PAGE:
With that epiphany came drastic changes in the way Paul spent his time. He began to serve in a lunchtime ministry at Linklaters and hold one-on-one Bible study sessions for people from his office and church. To make time for these activities, he cut back his working time by at least seven hours a week. With his billable hours going at a high rate, the move costed his firm a hefty sum—and probably his career prospects.

“I had an understanding boss and I felt I no longer needed to be the best lawyer—I wanted to be the most faithful lawyer. All I had to do was to work hard and with integrity and to make God known to people around me,” says Paul.

The sudden change in his priorities shocked his mum, who thought he had joined a cult. She wanted him to focus more on his legal career.

“I could have fallen away from faith in those years but God turned my sin into good,” reflects Paul. He married his now-wife Angela three years ago and they have a one-year-old daughter, Elizabeth.

 

The new life

Angela’s support was instrumental in the next turning point of Paul’s life.

As Paul started to teach the Bible more frequently, Paul’s church leaders began urging him to consider entering full-time ministry in 2013. He discussed it with them, talked it over with Angela, and prayed.

Paul did not have a supernatural “calling” from God in the form of dreams or impressions. “Some people experience that but I don’t think one needs a special calling into vocation. The only call made in the Bible is to respond to Jesus. Since I am told I have the gift of teaching and that I should use it, I decided to obey and consider using that for God,” he says.

Besides, he thought, continuing work as a lawyer would mean limited time to use his gift of teaching. The impact of his work could be multiplied, he reasoned, if he became a teacher who equipped other students or office workers instead.

So he took the plunge in 2014, signing up for a two-year full-time ministry training course before joining SMU’s Christian Fellowship in 2016. The group has about 90 undergraduates. Paul preaches when they meet every Tuesday, and also trains student leaders to run Bible study groups on campus. “It is a joy to see their hunger for God and to guide them at a time when they are forming their identities and ideas about the world,” he says.

Paul-Wong-(3)

Photo By Ian Tan

He still works six days a week because he prefers preparing sermons on Sundays, but says the nature of the stress that he faces now is more meaningful—instead of chasing deadlines, he now worries about people and their spiritual growth.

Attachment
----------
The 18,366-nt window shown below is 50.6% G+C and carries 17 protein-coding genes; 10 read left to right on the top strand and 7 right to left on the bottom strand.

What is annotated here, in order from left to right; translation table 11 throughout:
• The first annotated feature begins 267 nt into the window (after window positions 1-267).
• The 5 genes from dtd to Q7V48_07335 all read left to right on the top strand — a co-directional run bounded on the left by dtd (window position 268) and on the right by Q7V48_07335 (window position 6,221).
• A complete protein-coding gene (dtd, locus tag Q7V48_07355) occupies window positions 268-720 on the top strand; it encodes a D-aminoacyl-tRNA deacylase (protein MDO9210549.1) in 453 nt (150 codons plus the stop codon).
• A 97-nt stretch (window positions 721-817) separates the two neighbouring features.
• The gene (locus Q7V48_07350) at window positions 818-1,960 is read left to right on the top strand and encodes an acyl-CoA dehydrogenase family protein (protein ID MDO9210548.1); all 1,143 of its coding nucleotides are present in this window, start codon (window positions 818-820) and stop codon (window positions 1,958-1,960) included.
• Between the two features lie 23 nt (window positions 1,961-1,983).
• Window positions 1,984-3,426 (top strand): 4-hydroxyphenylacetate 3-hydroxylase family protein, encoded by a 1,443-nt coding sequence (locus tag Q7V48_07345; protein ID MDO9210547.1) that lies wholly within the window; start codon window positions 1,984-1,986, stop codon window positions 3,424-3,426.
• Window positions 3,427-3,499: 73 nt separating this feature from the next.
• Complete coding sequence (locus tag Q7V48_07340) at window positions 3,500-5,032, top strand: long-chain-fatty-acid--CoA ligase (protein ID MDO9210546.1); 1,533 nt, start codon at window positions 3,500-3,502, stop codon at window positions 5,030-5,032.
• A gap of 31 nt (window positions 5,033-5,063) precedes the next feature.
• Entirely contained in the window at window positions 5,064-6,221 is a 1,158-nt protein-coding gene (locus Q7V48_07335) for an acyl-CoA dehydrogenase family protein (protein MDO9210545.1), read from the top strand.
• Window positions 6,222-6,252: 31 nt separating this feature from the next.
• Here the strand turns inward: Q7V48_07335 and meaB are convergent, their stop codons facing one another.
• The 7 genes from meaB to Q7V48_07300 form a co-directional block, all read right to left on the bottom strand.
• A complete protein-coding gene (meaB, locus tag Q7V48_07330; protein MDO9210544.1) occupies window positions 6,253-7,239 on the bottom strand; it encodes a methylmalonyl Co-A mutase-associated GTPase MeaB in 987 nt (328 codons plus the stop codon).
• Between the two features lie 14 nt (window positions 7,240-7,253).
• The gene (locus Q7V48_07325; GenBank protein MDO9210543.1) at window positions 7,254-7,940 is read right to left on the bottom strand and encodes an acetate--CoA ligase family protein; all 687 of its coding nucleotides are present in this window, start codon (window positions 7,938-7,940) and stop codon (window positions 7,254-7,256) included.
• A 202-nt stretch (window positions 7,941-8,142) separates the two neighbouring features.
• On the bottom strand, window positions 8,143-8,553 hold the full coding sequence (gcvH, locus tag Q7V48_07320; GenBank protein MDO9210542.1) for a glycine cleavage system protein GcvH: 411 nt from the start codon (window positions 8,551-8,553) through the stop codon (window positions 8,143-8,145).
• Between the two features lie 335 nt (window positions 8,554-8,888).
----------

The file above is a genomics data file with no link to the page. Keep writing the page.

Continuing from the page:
“The most difficult part in going full-time is not the decision in itself but explaining the decision to people around me,” says Paul. His wife was supportive and surprisingly, so was his dad, who told him to do whatever he thought was right.

Interestingly, his mother—a lay leader in church who had brought Paul up as a Christian after his parents separated—was the one with the strongest objections. She felt that he ought not to waste his “good degree” or “bright future”, but work longer to build up a retirement nest egg. But she has since come round to the idea and is now fully supportive of his ministry.

Indeed, Paul had to cut back on his spending while he was undergoing training, as he was not earning anything during that time. That meant not taking taxis or eating out at restaurants. Now, he earns a stipend that is pegged to the median pay of a teacher. His wife looks after their daughter as a stay-at-home mother.

Paul Wong 2

Photo By Paul Wong

The biggest sacrifice for Paul, however, was not a financial one. It was having to curtail a sense of pride or self that came with his ambition. “Despite my career and earning potential, the status or position I occupy is dramatically different from my peers. But I would not trade what I am doing now for anything in the world,” says Paul.

His favorite verses in the Bible are from Isaiah 25, which paints a picture of the eternal future and hope to come. The verses in this chapter motivate him in his long-term goal of laying up eternal rewards—and not earthly treasures.

“It shapes the way I view this world,” he says. “This physical world is just going to head for destruction and the only thing that is going to be left is God’s people. It shapes why I live, how I live, and why I do my job.”

 

Write to us at contribute@ymi.today if you know of someone who has made a radical choice because of his or her faith. #FORTHISREASON